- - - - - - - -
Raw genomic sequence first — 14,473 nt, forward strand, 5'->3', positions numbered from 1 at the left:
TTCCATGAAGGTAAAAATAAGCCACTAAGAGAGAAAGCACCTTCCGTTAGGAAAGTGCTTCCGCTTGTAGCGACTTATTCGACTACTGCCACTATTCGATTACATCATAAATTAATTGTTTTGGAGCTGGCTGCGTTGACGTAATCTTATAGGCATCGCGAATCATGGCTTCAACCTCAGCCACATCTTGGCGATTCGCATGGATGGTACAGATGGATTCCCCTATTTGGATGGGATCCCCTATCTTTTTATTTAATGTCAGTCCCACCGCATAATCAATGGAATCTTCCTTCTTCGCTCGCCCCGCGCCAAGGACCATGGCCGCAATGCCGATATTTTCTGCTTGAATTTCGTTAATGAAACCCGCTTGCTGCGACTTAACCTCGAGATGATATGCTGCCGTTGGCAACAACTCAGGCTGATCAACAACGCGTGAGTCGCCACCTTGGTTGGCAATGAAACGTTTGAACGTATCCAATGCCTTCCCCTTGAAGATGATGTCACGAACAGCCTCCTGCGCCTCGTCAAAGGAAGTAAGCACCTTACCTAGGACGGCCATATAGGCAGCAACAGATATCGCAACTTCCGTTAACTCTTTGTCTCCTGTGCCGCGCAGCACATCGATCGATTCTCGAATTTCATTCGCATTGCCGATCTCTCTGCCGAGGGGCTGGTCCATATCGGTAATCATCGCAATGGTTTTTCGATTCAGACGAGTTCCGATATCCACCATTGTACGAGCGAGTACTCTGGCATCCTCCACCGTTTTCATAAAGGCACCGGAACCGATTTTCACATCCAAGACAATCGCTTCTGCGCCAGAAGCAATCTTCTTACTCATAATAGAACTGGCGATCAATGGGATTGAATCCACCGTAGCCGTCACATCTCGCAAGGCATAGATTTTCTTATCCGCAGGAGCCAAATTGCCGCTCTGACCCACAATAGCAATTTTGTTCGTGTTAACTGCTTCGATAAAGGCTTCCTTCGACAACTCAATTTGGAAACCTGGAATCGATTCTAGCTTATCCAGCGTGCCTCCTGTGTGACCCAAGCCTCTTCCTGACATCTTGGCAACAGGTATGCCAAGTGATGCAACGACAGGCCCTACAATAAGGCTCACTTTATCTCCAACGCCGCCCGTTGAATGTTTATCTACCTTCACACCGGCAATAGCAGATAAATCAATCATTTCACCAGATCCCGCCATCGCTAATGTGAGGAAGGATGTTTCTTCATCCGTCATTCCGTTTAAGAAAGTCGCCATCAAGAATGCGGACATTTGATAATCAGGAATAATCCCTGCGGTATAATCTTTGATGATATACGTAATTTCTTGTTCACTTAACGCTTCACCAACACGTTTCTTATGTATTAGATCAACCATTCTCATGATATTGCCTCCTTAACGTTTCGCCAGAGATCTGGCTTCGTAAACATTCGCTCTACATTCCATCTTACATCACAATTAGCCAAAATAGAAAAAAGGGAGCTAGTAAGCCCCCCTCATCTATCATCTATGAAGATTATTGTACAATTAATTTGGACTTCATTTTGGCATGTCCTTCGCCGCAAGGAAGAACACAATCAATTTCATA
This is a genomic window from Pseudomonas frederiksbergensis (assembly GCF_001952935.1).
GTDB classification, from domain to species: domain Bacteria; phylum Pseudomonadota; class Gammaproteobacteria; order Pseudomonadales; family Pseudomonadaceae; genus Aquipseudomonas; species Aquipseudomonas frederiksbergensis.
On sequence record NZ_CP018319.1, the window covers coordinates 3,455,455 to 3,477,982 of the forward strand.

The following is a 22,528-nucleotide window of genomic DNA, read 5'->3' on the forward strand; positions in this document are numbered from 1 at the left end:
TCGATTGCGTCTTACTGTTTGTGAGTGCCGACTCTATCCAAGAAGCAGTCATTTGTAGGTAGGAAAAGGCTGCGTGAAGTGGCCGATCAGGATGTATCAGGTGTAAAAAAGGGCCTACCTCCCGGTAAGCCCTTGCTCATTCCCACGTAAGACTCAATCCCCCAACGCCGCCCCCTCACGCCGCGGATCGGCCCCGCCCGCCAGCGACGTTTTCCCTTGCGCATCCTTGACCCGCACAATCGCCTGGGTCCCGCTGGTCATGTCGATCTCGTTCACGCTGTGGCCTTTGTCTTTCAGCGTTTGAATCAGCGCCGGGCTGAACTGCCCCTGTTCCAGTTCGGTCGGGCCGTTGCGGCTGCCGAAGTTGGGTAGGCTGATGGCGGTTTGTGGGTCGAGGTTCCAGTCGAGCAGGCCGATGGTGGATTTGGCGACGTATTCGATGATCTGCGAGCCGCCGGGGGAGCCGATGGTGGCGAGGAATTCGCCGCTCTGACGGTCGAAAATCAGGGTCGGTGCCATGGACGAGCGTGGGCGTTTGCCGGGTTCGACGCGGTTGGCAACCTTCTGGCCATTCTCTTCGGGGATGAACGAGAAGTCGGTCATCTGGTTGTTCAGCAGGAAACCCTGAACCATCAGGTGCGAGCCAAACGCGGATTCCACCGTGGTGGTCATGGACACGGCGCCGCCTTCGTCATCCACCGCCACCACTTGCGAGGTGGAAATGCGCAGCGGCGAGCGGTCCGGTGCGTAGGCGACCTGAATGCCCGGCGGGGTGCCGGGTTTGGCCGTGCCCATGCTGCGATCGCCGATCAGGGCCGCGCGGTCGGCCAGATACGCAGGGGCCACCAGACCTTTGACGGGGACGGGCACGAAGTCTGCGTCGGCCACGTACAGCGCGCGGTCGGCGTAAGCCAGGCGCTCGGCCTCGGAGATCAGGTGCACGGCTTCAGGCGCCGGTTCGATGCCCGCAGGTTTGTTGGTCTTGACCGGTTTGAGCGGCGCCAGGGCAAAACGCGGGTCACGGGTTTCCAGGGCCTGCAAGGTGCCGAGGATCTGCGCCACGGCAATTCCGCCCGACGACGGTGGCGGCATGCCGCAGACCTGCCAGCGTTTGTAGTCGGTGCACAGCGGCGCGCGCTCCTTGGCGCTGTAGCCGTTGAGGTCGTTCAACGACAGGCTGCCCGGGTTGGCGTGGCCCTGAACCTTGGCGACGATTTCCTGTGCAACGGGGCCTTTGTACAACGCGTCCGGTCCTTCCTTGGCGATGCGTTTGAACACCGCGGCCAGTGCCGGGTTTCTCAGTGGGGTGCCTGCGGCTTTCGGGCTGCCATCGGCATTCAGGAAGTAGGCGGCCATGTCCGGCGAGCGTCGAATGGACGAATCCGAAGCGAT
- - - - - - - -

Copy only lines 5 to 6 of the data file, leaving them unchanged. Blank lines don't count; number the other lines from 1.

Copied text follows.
On sequence record NZ_CP018319.1, the window covers coordinates 3,455,455 to 3,477,982 of the forward strand.

The following is a 22,528-nucleotide window of genomic DNA, read 5'->3' on the forward strand; positions in this document are numbered from 1 at the left end: